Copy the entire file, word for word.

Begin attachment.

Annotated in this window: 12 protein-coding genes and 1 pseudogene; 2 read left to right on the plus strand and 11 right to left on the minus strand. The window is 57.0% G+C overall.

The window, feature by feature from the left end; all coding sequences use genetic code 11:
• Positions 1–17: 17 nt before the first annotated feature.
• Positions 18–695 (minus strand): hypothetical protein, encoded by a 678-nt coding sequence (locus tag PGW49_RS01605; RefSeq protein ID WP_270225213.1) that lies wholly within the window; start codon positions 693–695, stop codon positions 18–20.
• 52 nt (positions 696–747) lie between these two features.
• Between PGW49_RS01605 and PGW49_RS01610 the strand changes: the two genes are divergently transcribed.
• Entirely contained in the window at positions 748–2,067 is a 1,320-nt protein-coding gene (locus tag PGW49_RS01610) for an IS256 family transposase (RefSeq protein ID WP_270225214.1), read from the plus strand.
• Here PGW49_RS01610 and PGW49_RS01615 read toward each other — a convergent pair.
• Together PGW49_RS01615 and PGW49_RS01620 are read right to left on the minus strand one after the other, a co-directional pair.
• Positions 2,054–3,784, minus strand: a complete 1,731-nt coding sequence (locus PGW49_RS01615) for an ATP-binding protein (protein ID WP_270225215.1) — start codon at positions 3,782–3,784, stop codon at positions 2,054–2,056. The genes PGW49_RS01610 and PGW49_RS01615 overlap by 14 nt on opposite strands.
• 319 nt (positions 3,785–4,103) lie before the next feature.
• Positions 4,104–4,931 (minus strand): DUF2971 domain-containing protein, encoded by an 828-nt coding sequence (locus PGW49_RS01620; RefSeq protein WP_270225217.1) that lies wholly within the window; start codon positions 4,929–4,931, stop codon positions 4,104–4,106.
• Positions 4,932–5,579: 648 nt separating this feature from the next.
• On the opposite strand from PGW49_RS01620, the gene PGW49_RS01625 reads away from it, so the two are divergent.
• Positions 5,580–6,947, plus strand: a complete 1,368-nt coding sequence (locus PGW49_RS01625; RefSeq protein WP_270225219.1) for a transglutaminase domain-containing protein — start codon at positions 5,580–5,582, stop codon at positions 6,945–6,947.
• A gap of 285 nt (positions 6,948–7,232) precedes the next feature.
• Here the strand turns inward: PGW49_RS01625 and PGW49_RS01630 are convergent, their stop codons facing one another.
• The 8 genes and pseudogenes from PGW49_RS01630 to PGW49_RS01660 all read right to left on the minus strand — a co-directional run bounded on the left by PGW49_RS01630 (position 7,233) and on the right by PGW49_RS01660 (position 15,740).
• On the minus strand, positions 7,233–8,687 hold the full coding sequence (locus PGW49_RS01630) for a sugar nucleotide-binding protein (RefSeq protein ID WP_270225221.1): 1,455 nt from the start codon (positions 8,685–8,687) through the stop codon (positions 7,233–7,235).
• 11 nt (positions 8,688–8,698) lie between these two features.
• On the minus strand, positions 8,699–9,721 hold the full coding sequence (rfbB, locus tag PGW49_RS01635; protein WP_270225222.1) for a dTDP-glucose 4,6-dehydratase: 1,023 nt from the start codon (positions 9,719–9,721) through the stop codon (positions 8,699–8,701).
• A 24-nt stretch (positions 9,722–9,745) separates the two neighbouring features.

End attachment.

Annotated in this window: 12 protein-coding genes and 1 pseudogene; 2 read left to right on the plus strand and 11 right to left on the minus strand. The window is 57.0% G+C overall.

The window, feature by feature from the left end; all coding sequences use genetic code 11:
• Positions 1–17: 17 nt before the first annotated feature.
• Positions 18–695 (minus strand): hypothetical protein, encoded by a 678-nt coding sequence (locus tag PGW49_RS01605; RefSeq protein ID WP_270225213.1) that lies wholly within the window; start codon positions 693–695, stop codon positions 18–20.
• 52 nt (positions 696–747) lie between these two features.
• Between PGW49_RS01605 and PGW49_RS01610 the strand changes: the two genes are divergently transcribed.
• Entirely contained in the window at positions 748–2,067 is a 1,320-nt protein-coding gene (locus tag PGW49_RS01610) for an IS256 family transposase (RefSeq protein ID WP_270225214.1), read from the plus strand.
• Here PGW49_RS01610 and PGW49_RS01615 read toward each other — a convergent pair.
• Together PGW49_RS01615 and PGW49_RS01620 are read right to left on the minus strand one after the other, a co-directional pair.
• Positions 2,054–3,784, minus strand: a complete 1,731-nt coding sequence (locus PGW49_RS01615) for an ATP-binding protein (protein ID WP_270225215.1) — start codon at positions 3,782–3,784, stop codon at positions 2,054–2,056. The genes PGW49_RS01610 and PGW49_RS01615 overlap by 14 nt on opposite strands.
• 319 nt (positions 3,785–4,103) lie before the next feature.
• Positions 4,104–4,931 (minus strand): DUF2971 domain-containing protein, encoded by an 828-nt coding sequence (locus PGW49_RS01620; RefSeq protein WP_270225217.1) that lies wholly within the window; start codon positions 4,929–4,931, stop codon positions 4,104–4,106.
• Positions 4,932–5,579: 648 nt separating this feature from the next.
• On the opposite strand from PGW49_RS01620, the gene PGW49_RS01625 reads away from it, so the two are divergent.
• Positions 5,580–6,947, plus strand: a complete 1,368-nt coding sequence (locus PGW49_RS01625; RefSeq protein WP_270225219.1) for a transglutaminase domain-containing protein — start codon at positions 5,580–5,582, stop codon at positions 6,945–6,947.
• A gap of 285 nt (positions 6,948–7,232) precedes the next feature.
• Here the strand turns inward: PGW49_RS01625 and PGW49_RS01630 are convergent, their stop codons facing one another.
• The 8 genes and pseudogenes from PGW49_RS01630 to PGW49_RS01660 all read right to left on the minus strand — a co-directional run bounded on the left by PGW49_RS01630 (position 7,233) and on the right by PGW49_RS01660 (position 15,740).
• On the minus strand, positions 7,233–8,687 hold the full coding sequence (locus PGW49_RS01630) for a sugar nucleotide-binding protein (RefSeq protein ID WP_270225221.1): 1,455 nt from the start codon (positions 8,685–8,687) through the stop codon (positions 7,233–7,235).
• 11 nt (positions 8,688–8,698) lie between these two features.
• On the minus strand, positions 8,699–9,721 hold the full coding sequence (rfbB, locus tag PGW49_RS01635; protein WP_270225222.1) for a dTDP-glucose 4,6-dehydratase: 1,023 nt from the start codon (positions 9,719–9,721) through the stop codon (positions 8,699–8,701).
• A 24-nt stretch (positions 9,722–9,745) separates the two neighbouring features.